Home National housing Representatives Ayanna Pressley, Maxine Waters and Rashida Tlaib unveil bill to empower...

Representatives Ayanna Pressley, Maxine Waters and Rashida Tlaib unveil bill to empower HUD tenants and improve housing conditions


U.S. Representatives Ayanna Pressley, Rashida Tlaib and Maxine Waters on Tuesday unveiled legislation that allows tenants to protect their housing rights and hold the federal government and building owners accountable for unsafe and unsanitary living conditions.

The Tenant Empowerment Act of 2021 would protect rent money and subsidy payments from tenants if they find themselves in unsanitary housing conditions on properties participating in U.S. Department of Housing and Urban Development programs. The bill would strengthen the rights of HUD tenants to organize and give them more power to negotiate or fight with negligent landlords and management companies in court.

The proposal comes as Progressive Democrats pressure the Biden administration and his congressional colleagues to put more emphasis on housing in infrastructure plans, especially as they seek to address inequalities long-standing aggravated by the COVID-19 pandemic.

“A safe and stable home should be a basic right for all who call this country home, but too often our neighbors are forced to live in unsafe or unsanitary conditions,” Pressley said at a Zoom conference with advocates for housing and tenants Tuesday morning. .

Pressley added that the health risks associated with substandard housing – mold, allergens, lead and poor air quality – disproportionately impact tenants of color. She noted that housing is essential for public health and economic mobility, but argued that “decades of specific and intentional political violence” had led to “historic underinvestment, insufficient monitoring and enforcement of the part of HUD and negligent landlords get away with “non-compliance with federal housing requirements.”

“It is no coincidence that the activists joining us today are black women,” added Pressley, whose mother was a housing organizer.

The legislation strengthens transparency by allowing tenants to know more about where they live, requiring HUD to provide access to building information, property management, annual income statements, inspection reports and management reviews, as well as capital needs assessments. It would also ensure that rent assistance for tenants is not interrupted by foreclosure.

If passed by Congress and signed by President Joe Biden, tenants will earn “a seat at the table” by being allowed to participate in parts of the HUD physical inspection and management review process, lawmakers said.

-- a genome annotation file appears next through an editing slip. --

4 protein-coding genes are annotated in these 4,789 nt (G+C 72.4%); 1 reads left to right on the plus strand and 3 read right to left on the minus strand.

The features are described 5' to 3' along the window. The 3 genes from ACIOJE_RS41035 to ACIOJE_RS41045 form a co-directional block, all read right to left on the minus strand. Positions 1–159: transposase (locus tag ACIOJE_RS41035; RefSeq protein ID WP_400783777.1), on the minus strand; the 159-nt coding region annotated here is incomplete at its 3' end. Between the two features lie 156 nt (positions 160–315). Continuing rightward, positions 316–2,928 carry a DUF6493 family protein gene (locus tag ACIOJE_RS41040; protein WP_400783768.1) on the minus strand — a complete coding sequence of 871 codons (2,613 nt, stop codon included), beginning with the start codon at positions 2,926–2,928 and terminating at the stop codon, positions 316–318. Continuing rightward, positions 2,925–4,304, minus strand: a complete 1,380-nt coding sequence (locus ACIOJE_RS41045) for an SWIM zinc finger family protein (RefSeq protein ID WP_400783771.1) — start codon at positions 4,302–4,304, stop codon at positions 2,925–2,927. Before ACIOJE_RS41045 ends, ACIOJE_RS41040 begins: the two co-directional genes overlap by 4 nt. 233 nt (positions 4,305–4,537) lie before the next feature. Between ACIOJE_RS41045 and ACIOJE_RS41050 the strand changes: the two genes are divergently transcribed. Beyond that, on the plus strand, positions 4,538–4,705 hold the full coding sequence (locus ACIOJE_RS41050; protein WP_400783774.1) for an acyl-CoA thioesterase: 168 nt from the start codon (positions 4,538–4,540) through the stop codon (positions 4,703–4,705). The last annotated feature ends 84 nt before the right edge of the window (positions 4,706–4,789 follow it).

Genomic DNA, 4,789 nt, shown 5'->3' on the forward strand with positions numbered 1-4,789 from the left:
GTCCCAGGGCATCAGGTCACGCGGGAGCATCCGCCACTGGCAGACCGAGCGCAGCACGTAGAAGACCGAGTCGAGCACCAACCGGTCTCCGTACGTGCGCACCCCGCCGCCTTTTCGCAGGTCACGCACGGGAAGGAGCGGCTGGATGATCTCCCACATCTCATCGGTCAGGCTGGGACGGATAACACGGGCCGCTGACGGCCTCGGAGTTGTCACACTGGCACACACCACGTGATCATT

“Who better to ask what’s going on in the properties than the tenants who live there?” Geraldine Collins, president of the National Alliance of HUD Tenants, said during the Zoom call. Collins said aging buildings have long exposed tenants to environmental health and safety risks and that HUD has given “landlords a pass time and time again.”

According to the bill, if HUD determines that a property violates basic housing standards, tenants could withhold their share of the rent in escrow and HUD could withhold its grant from landlords who fail “repeatedly. “Collins said.

“Tenants must live in their property in decent and sanitary conditions, free from mold and rat infestations,” she added. “We are not trying to fight the owners. We just want them to do the right thing by the tenants.

Housing, Tlaib argued, is “a human right”.

“It’s more than just a roof over our heads or a place to sleep,” she added. “It must be a decent, safe and hygienic place to live, with fair and equal treatment. Social housing in our country has long been a vital lifeline for our most vulnerable neighbors, ”including the elderly, children and people with disabilities.

Gerda Paulisant, of Georgetowne Tenants United in Hyde Park, said her group has been fighting “the culture of eviction and unsanitary housing conditions” for years. The Tenant Empowerment Act would give tenant unions like his “more leverage when it comes to negotiating with business owners” and also help tenants know “where the money is going that should instead be used for. improve our homes ”.

Pressley said the bill allows the HUD secretary to disperse grant funding for tenant engagement services, including education, technical assistance and tenant training on housing issues. This funding would follow the annual appropriation process, and Pressley said she would fight for tens of billions of dollars under infrastructure legislation in the annual budget reconciliation bill.

Biden and Republican lawmakers recently reached an agreement on nearly 1 trillion dollars in infrastructure package. Many progressives have argued that it still does not adequately address a host of vital issues, particularly climate change.

“Housing justice is an infrastructure,” Pressley said. “The care economy is an infrastructure. Climate justice is an infrastructure. Investments in public transit are infrastructure. Everything is important and all the pieces really work together. People urgently need these investments to ensure a fair and equitable economic recovery … and chart another course. “

Records show buildings housing tenants receiving federal assistance have accumulated an estimated $ 70 billion backlog in needed repairs, Pressley added.

“It costs us more when we do nothing,” Tlaib said.

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